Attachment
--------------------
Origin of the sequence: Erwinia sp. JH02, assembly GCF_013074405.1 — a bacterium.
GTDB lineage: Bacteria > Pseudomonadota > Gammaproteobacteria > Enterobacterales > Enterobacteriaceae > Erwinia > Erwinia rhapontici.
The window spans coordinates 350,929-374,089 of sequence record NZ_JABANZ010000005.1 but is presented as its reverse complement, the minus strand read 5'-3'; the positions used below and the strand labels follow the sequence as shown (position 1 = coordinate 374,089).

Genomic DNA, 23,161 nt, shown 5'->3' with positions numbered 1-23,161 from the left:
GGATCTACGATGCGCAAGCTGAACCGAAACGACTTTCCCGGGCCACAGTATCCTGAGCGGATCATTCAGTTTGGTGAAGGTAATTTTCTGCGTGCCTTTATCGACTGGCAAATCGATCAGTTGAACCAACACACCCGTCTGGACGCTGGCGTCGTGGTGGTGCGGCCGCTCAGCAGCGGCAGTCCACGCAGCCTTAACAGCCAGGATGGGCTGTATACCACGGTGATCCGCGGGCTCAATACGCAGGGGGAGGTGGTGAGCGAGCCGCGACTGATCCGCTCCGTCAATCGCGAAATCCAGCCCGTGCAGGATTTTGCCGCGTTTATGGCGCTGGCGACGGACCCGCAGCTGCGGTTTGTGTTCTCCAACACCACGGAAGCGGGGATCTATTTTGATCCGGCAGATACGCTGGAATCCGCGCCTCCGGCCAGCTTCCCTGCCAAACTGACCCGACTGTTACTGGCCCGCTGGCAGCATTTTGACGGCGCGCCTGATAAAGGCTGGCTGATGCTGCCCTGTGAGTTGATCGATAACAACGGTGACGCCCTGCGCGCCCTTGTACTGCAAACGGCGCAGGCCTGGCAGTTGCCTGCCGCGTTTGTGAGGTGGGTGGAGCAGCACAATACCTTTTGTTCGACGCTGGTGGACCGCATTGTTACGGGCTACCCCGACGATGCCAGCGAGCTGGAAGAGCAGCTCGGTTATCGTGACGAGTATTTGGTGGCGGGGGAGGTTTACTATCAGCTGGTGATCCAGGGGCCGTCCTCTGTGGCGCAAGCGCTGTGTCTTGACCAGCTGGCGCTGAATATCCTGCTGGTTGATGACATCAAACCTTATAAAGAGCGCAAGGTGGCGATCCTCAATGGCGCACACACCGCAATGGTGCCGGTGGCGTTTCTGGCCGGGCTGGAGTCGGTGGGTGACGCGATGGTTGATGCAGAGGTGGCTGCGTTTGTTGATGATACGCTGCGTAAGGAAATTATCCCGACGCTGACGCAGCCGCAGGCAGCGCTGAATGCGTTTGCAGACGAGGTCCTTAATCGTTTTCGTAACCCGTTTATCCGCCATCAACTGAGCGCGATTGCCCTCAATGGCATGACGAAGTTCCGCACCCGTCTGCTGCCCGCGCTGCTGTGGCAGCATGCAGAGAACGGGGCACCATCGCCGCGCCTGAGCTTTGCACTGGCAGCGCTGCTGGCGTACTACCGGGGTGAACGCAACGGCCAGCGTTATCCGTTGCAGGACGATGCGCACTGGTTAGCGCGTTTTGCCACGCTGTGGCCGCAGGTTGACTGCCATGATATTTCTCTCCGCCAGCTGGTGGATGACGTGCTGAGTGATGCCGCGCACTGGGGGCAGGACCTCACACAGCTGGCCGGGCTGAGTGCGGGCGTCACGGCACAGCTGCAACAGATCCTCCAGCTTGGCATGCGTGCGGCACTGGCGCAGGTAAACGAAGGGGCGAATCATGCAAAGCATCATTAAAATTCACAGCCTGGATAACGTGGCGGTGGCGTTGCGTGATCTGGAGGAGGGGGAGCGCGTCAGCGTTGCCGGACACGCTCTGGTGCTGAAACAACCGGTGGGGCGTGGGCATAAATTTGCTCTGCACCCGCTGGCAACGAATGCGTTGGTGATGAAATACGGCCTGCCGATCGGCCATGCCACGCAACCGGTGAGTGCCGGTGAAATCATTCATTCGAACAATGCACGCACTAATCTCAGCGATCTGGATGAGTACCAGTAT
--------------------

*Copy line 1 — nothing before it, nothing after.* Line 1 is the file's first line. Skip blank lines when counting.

Origin of the sequence: Erwinia sp. JH02, assembly GCF_013074405.1 — a bacterium.